Are You There God It's Me Margaret

Are You There God, It’s Me Margaret? is a fantastic coming-of-age film

4 out of 5 stars

For a work of art to be able to speak to young people while also evoking in an older audience an emotionally wrought moment in adolescence is particularly challenging. It requires a delicate touch to address pre-teens. You run the risk of talking down to them or assuming they are overtly precocious. In adapting Judy Bloom’s essential young adult text, Are You There God, It’s Me Margaret?, director and screenwriter Kelly Fremon Craig succeeds. 

Set in 1970, 11-year-old Margaret returns home from summer camp on the precipice of puberty to find out her parents want to move her out of the heart of New York City into the New Jersey suburbs. Resistant at first, Margaret soon acclimates to her new life. She joins a new friend group, develops her first crush and eagerly awaits her first period. Though Margaret has frequent conversations with God, she has yet to choose a religion, and over her first year in a new house, state and school, she also searches for a spiritual anchor. 

Sensitively treating Margaret’s problems as worthy of respect, the film doesn’t undercut her struggles. As she comes into her own as a person, she reckons with a rapidly changing world and her rapidly (though seemingly not rapid enough by her standards) changing body. What does it mean to be a woman? What does it mean to be a good person? A friend? A daughter? These are all questions weighing on Margaret’s soul. She wants to do good by herself and others, but what road to take isn’t always straightforward. 

Part of Margaret’s pre-teen understanding of the world involves facing the idea that adults don’t always have the answers. Her mother, Barbara (Rachel McAdams), in particular, similarly struggles with her identity in this new environment. Though an art teacher in the city, she’s a stay-at-home mom in the suburbs. She uses it as an opportunity to be more present in her daughter’s life and more active in the PTA. Yet, despite her unbridled enthusiasm and unwavering smile, she struggles with basic tasks like furnishing their living room.

Barbara’s struggles aren’t pointed or tortured, but they’re palpable. We learn about her life, particularly being estranged from her religious parents, who disapproved of her marriage to Herbert because he was a Jew. She’s uniformly a loving person, almost to the point of parody; the film takes care to be adoring and gently funny, such as when Barbara holds open a door for an endless stream of people. Unflinching, she acts as a de facto doorman, as her daughter lovingly admires her from afar as the best person she knows. The film never loses sight of the fact that it’s Margaret’s journey. The adults are fleshed out and honest because the writing doesn’t treat them as props in their protagonist’s life but as loving embodiments of the world as a complicated place.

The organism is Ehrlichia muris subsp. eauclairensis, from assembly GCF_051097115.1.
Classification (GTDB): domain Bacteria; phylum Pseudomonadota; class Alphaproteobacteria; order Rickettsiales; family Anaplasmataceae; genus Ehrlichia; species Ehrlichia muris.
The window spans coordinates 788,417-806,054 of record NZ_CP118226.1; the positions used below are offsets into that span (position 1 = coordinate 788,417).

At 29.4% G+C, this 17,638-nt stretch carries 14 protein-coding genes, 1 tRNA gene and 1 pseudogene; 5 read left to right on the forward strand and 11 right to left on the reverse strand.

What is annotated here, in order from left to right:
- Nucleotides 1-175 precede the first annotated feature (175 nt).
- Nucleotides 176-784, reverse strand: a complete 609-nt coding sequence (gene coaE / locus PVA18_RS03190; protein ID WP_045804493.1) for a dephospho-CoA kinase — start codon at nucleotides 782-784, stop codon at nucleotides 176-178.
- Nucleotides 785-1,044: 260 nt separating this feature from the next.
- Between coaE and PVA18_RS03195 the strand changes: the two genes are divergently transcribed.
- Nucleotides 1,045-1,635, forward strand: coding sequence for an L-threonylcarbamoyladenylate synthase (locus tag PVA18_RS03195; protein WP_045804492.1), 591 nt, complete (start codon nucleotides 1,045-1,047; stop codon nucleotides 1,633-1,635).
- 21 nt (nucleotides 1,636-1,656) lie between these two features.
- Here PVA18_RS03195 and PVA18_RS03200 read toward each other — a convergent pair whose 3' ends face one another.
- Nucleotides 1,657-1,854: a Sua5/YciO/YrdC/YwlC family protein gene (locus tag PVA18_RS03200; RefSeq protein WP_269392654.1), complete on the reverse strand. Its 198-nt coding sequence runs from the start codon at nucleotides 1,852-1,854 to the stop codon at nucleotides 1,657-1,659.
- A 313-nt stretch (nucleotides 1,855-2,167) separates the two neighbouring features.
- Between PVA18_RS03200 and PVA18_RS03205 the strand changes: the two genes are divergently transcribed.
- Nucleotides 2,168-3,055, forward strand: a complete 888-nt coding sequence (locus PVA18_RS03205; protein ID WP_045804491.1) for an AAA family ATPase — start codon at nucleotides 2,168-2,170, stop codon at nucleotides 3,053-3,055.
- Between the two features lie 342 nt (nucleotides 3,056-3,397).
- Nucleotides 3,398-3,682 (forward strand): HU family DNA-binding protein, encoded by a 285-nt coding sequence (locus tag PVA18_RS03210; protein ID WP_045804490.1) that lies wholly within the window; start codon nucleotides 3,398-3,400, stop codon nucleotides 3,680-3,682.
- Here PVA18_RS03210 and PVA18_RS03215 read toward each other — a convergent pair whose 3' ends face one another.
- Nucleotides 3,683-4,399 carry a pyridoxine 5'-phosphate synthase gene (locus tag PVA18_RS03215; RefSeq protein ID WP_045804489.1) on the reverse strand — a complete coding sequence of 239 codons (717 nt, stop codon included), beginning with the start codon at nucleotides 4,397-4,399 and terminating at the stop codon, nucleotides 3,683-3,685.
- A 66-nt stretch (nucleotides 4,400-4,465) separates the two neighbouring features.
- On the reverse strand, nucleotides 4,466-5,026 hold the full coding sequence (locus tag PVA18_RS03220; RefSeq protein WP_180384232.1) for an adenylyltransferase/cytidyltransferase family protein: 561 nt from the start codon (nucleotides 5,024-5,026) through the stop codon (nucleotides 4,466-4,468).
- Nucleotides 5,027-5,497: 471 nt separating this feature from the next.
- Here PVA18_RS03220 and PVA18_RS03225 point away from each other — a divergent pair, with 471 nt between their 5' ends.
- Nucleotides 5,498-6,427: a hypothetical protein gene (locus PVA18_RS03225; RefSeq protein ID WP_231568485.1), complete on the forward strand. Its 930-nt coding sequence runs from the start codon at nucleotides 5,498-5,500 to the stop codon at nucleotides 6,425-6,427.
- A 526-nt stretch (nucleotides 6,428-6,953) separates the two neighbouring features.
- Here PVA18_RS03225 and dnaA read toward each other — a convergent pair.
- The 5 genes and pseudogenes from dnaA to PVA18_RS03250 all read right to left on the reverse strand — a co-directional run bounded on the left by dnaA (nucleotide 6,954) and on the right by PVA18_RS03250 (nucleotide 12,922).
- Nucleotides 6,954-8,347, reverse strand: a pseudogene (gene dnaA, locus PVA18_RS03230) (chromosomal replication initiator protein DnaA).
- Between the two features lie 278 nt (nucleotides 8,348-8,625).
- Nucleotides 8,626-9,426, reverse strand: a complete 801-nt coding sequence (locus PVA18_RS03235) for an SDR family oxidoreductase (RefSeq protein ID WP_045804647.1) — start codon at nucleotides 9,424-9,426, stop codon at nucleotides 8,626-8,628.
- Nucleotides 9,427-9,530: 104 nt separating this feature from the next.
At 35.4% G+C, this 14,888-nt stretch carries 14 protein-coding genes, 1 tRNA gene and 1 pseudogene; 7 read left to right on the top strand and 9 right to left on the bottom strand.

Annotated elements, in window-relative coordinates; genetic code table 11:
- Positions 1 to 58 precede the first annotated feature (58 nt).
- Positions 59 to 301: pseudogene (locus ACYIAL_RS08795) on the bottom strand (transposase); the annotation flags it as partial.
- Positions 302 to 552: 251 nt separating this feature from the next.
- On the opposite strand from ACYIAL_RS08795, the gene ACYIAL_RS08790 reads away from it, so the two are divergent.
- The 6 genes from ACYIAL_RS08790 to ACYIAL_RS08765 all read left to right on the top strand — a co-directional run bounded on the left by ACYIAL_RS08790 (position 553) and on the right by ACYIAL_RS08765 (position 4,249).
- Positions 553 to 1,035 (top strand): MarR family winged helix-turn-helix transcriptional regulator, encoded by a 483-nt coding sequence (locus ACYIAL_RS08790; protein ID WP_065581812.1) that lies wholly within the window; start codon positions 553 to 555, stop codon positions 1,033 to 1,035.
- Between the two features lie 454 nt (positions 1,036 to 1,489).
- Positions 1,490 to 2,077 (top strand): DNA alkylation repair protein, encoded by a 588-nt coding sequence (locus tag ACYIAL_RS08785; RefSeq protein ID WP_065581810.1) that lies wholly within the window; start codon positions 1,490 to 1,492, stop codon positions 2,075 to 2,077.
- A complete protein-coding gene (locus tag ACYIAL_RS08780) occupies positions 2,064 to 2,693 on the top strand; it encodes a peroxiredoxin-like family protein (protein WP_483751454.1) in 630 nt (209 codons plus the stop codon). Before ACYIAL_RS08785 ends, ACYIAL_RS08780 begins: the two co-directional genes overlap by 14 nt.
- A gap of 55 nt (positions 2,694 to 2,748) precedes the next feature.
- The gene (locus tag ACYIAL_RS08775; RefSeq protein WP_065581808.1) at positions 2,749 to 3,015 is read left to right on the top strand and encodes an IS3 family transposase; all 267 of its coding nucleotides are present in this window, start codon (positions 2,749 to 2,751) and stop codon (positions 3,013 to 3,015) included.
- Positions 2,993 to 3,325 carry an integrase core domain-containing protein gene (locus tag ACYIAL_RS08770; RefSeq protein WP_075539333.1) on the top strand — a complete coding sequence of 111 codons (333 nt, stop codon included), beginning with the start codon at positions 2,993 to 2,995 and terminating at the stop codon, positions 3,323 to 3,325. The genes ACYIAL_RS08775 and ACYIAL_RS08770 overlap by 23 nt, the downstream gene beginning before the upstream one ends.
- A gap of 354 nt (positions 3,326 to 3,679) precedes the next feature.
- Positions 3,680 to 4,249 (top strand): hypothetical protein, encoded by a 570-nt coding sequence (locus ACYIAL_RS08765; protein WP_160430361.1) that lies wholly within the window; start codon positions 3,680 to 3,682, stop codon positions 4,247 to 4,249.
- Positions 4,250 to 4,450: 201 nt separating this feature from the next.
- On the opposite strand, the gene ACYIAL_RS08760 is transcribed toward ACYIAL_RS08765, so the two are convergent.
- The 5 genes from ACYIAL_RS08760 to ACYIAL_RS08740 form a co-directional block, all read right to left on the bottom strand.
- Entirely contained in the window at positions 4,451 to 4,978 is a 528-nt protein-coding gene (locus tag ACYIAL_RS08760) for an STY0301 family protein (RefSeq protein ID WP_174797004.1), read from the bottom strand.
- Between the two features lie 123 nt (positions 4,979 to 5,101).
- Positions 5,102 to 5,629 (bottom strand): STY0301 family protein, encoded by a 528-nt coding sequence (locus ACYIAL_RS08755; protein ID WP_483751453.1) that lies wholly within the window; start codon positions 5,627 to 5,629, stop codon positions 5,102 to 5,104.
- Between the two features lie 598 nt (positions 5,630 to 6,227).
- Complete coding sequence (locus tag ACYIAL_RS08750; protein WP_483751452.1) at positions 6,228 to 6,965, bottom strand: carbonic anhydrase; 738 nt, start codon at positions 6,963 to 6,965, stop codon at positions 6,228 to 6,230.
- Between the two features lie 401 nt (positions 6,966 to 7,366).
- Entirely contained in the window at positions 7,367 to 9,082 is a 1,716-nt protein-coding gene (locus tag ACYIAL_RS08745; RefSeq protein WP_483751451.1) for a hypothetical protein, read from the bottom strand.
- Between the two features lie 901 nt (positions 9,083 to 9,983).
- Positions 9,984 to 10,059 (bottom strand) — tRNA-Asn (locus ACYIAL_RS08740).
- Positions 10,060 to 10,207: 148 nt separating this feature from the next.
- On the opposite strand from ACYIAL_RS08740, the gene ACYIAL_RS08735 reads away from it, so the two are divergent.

The spiritual struggle at the heart of Margaret’s experience is never rooted in a battle of good versus evil but in a selection of well-intended do-gooders trying their best. Their best is sometimes not enough, but Margaret’s upbringing, which stresses self-discovery and autonomy, positions Margaret so that she’s conscious and self-aware that she has power over her destiny. If Margaret has intense anxiety over puberty, it’s because it’s something beyond her control. It doesn’t matter how prepared or decisive you are — life is filled with surprises.

Kelly Fremon Craig’s direction is warm and inviting. Her work with actors is embodied and refreshing. Abby Ryder Fortson, who appears in the Ant-Man series as Cassie, displays Margaret’s intensity and humour with careful naturalism. She stands against veteran actors like McAdams, Ben Safdie and Kathy Bates. All the performances contribute to an atmosphere of effortless charm, a lived-in environment founded on the values of love and acceptance. The 1970s period recreation feels so lived-in, crowded with artifacts and period-specific details. It never feels tacky or cheap but considered and attentive. It’s one of the freshest recreations (of many) of the era in recent film and TV history. 

Whether or not you’re familiar with Bloom’s text, Are You There God, It’s Me Margaret? is a beautiful and engaging coming of age movie. It captures the anxieties of puberty and the grander questions about what it means to live a good life. Excuse the cliché, but it’ll often make you laugh and cry within the same scene. Wholesome as it may be, the movie doesn’t shy away from the cruelties and horrors of youth either: the looming allure of sex, the terror of bodies changing and the pointed bullying children are capable of. Effortlessly entertaining, Are You There God, It’s Me Margaret? will likely resonate for years to come. ■

Are You There God, It’s Me Margaret? (directed by Kelly Fremon Craig)

Are You There God, It’s Me Margaret? opens in Montreal theatres on Friday, April 28.

For our latest in film and TV, please visit the Film & TV section.